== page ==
Damian McBride has been dishing the dirt. For many, especially here in Scotland, the saddest, and to some the most surprising, thing about his revelations is the complicity of Gordon Brown. It’s unlikely that Mr Brown knew precisely what Mr McBride was doing, easy to believe that he preferred not to; nevertheless it is even more improbable that he was ignorant of the general drift of his activities. As for Mr McBride, one assumes that he was sure he was not only acting in his master’s best interests, but believed that he was doing what, deep-down, Mr Brown wanted him to do. In Nazi Germany it wasn’t always necessary for Hitler to give precise orders for horrible acts; there was a phrase “working towards the Fuehrer”. It meant doing what you were sure the Fuehrer wanted you to do. Likewise one may assume that Mr McBride was “working towards his leader”.
The sad, and for some the surprising , thing is that we had thought Mr Brown a better man than the McBride revelations suggest he is. A few years ago at an annual gathering in Freudenstadt, organised by Professor Christopher Harvie and Eberhard Bort, Owen Dudley Edwards delivered a eulogy of Gordon Brown, who had been his student at Edinburgh University and whom he knows well. He spoke with equal admiration of his intellect and his character. Nobody dissented. One might have had grave doubts about his management of the Treasury, but none about his wish to make the United Kingdom a better, more prosperous and fairer society. In many ways Gordon Brown represents all that is best in Scots Presbyterianism. But now comes Mr McBride. So what is one to think?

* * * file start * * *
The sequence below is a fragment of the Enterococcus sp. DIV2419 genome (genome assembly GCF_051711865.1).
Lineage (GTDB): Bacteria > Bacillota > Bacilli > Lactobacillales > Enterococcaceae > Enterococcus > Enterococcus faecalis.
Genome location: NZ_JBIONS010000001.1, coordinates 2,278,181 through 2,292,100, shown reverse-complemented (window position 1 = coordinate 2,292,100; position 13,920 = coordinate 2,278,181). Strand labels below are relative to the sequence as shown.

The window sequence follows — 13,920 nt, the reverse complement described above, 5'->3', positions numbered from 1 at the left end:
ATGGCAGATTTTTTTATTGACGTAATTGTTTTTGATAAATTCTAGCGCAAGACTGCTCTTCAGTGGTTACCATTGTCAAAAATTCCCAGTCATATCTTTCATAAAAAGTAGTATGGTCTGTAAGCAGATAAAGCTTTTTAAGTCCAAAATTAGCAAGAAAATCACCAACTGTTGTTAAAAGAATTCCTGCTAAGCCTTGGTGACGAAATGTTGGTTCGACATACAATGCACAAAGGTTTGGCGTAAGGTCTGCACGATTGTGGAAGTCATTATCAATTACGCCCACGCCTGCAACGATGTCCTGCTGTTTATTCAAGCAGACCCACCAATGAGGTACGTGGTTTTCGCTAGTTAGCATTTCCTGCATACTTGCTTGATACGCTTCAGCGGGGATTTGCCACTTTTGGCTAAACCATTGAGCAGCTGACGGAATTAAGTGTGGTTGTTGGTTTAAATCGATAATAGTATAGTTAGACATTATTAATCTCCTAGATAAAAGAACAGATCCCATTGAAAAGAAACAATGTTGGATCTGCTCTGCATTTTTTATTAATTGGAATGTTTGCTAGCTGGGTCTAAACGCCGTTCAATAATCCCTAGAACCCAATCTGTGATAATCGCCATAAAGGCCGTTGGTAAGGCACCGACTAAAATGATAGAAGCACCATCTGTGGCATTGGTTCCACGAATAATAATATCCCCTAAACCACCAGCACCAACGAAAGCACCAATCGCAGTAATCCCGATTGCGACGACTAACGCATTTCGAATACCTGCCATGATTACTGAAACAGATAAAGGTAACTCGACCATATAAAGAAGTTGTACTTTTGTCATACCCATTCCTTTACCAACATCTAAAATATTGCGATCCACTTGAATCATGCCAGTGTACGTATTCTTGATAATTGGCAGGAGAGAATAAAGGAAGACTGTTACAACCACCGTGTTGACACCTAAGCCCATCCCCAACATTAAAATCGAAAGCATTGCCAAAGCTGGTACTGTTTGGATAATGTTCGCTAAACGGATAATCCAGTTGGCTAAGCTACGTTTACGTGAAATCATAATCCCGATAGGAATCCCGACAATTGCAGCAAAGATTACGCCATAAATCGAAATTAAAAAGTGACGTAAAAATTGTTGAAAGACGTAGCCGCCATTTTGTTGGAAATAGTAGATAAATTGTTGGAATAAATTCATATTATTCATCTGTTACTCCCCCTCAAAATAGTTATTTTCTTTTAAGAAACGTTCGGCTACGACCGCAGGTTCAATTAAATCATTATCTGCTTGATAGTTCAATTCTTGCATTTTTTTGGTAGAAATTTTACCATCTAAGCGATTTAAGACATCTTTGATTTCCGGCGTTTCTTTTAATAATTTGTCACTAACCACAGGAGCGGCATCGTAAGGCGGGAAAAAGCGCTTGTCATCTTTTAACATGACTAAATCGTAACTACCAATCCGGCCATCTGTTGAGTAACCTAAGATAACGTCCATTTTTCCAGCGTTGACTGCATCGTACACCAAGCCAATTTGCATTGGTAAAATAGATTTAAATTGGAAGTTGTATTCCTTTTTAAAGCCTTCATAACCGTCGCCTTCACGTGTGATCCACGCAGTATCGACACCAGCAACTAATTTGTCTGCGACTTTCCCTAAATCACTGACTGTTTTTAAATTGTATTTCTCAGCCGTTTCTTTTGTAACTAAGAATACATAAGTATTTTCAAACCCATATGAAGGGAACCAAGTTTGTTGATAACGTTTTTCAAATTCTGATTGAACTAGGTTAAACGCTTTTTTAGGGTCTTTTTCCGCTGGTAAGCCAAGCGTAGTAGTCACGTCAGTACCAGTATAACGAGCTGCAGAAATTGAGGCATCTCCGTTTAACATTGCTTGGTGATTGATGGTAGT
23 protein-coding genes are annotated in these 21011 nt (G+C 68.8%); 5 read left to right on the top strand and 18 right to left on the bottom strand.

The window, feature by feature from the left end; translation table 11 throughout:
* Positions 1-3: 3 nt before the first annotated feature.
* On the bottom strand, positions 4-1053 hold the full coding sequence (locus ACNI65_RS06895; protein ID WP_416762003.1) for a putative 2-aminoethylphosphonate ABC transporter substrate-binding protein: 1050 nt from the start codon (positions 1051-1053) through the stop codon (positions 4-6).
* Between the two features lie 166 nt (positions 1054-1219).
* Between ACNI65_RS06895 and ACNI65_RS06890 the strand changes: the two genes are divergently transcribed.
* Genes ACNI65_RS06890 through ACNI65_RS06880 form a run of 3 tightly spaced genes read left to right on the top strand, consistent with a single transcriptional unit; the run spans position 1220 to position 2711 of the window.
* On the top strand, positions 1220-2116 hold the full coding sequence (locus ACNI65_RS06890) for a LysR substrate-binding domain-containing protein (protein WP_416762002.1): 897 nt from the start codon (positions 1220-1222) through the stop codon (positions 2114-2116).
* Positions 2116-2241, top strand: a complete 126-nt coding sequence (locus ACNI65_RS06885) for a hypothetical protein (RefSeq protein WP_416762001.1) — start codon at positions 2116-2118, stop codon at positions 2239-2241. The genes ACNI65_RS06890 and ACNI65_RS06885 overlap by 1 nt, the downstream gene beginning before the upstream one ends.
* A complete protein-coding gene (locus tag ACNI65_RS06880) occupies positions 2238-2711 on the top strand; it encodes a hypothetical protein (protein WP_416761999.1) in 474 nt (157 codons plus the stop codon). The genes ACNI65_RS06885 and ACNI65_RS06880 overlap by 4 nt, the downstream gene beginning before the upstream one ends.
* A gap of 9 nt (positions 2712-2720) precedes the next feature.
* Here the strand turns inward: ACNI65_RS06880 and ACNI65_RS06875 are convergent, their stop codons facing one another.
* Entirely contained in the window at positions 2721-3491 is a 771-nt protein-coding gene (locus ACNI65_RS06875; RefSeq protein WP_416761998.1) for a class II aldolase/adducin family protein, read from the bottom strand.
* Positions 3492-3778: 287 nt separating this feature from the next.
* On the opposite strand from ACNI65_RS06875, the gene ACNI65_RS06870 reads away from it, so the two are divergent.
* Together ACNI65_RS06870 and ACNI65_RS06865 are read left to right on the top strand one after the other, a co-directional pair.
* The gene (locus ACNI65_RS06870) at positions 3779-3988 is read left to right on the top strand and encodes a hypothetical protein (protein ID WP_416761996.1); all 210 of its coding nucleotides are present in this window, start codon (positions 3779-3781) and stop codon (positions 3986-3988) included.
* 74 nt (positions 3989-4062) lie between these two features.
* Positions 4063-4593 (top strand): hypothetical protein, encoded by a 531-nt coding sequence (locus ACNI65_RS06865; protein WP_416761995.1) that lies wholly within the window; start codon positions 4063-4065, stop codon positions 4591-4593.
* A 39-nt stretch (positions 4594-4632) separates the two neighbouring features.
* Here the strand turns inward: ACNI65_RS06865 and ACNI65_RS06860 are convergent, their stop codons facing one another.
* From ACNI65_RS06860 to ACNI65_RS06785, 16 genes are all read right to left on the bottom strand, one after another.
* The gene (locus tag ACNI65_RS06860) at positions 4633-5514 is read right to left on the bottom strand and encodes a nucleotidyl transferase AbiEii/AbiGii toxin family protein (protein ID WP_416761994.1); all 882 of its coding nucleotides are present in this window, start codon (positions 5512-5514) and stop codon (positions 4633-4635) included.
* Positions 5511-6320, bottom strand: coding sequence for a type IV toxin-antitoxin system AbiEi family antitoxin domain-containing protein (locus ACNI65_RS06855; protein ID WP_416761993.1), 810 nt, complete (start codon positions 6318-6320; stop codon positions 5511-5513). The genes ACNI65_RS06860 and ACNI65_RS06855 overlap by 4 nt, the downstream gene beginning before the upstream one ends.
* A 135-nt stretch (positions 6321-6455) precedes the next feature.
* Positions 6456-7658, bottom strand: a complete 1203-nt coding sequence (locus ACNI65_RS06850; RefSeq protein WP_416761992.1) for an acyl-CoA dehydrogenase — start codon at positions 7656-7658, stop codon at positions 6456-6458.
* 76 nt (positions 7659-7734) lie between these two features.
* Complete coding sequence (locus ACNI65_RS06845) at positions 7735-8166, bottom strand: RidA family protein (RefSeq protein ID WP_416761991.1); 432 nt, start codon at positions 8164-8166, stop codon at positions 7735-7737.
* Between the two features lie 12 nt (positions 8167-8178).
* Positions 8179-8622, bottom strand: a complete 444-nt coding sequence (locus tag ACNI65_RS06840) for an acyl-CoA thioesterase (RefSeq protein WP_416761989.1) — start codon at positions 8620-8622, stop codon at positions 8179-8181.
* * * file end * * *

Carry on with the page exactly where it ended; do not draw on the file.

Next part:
The story of the relations between Tony Blair and Gordon Brown is of course already well-known. It’s a sad story of friendship turning first sour and then bitter, corrupted by suspicion and jealousy – resentment on Brown’s part, fear on Blair’s. In defence of Gordon Brown – and , by extension, of Damian McBride – one should point out that the first public blows were struck by the other side. It was Alastair Campbell – Blair’s McBride – who put it about that Mr Brown was “psychologically flawed”. (Nevertheless he remained Chancellor of the Exchequer.)
Politics is, as we all know, a rough old game. It always has been. Margot Asquith, wife of the Liberal prime minister, once said of his rival, and chancellor David Lloyd George, “Mr Lloyd George cannot see a belt without hitting below it”. It is rare for a Cabinet to be a band of happy brothers. When somebody remarked that Aneurin Bevan was his own worst enemy, Ernest Bevin replied: “Not while I’m alive, he ain’t.” Margaret Thatcher and Sir Geoffrey Howe worked in harmony together for years until impatience with his caution led her to humiliate him in Cabinet meetings; he had his revenge with a savage resignation speech which led to her downfall.